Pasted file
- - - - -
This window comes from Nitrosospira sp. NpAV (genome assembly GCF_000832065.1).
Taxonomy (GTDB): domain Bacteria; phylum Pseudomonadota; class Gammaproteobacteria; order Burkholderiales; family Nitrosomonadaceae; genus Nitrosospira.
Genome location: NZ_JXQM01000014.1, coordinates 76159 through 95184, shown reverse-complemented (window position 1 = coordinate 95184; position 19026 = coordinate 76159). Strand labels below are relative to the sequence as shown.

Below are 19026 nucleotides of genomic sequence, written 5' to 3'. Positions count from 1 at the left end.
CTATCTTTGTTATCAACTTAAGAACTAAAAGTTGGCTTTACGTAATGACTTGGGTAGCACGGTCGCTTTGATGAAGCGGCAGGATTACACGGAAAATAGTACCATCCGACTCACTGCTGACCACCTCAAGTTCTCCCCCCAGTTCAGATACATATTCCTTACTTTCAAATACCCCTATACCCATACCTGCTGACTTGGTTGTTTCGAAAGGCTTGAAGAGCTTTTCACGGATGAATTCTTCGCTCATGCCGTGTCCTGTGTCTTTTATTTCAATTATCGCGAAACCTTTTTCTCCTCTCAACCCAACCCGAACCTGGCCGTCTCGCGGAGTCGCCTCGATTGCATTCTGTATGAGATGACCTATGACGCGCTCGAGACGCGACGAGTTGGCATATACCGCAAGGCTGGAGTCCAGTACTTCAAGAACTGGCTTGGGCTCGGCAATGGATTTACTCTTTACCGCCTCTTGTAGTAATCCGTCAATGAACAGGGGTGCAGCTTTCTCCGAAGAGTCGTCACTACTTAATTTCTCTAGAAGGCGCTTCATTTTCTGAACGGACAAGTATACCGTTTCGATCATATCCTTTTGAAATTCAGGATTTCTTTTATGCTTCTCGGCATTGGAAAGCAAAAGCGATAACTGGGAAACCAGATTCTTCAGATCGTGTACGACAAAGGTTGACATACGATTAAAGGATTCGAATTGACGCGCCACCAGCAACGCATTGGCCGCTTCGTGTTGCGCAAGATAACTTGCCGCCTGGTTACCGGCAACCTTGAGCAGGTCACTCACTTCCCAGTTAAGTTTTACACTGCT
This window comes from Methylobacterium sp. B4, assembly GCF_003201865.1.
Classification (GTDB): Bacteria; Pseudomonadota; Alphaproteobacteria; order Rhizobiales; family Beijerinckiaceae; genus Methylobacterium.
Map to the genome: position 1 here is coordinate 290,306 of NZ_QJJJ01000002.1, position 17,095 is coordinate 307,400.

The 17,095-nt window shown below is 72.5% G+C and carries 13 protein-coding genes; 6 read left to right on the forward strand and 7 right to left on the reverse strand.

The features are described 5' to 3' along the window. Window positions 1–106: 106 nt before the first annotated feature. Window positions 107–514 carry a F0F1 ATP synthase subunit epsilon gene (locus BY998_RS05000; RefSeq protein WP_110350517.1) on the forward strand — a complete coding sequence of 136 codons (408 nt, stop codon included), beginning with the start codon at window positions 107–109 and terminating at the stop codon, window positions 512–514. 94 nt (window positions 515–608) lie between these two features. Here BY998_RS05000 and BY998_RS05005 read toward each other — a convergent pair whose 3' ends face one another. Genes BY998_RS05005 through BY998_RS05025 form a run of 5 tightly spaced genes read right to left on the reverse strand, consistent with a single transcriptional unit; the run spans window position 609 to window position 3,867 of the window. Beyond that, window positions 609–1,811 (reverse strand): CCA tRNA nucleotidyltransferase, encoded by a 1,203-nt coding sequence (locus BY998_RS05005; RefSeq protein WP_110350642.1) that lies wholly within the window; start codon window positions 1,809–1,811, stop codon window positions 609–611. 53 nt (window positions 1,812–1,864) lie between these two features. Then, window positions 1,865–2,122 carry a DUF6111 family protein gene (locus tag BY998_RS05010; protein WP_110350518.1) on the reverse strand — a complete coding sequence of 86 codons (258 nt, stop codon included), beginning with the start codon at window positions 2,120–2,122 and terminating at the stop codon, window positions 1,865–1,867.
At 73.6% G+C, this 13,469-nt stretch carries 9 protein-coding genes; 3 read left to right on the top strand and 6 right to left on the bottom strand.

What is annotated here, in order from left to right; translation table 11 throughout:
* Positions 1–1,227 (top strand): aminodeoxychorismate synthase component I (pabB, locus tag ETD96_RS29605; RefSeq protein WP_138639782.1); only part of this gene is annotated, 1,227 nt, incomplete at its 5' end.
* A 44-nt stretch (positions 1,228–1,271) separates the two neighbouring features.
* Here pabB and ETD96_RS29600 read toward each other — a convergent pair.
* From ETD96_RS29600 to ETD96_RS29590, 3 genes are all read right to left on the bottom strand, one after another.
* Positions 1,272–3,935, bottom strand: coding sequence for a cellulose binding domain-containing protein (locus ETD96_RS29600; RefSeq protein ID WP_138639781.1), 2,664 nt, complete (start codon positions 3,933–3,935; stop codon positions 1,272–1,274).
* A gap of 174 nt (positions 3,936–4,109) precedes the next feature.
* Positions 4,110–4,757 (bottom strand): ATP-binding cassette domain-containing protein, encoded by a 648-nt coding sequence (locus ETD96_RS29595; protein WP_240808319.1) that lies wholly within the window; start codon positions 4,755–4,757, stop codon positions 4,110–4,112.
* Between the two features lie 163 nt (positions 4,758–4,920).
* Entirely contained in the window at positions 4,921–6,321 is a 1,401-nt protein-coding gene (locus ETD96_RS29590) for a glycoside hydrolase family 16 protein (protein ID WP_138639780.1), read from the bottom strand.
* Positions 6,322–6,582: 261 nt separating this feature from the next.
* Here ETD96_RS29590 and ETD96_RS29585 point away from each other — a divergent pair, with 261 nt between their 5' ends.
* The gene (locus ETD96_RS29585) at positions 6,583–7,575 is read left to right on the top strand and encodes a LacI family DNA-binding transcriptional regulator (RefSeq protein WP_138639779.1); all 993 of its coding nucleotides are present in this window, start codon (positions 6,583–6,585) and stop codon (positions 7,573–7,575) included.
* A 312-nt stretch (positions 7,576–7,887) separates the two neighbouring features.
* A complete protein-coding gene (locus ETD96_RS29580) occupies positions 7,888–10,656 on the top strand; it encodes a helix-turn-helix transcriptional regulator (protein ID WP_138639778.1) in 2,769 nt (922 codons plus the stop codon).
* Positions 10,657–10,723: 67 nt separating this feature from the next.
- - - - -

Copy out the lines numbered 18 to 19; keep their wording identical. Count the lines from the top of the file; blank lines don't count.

* A gap of 174 nt (positions 3,936–4,109) precedes the next feature.
* Positions 4,110–4,757 (bottom strand): ATP-binding cassette domain-containing protein, encoded by a 648-nt coding sequence (locus ETD96_RS29595; protein WP_240808319.1) that lies wholly within the window; start codon positions 4,755–4,757, stop codon positions 4,110–4,112.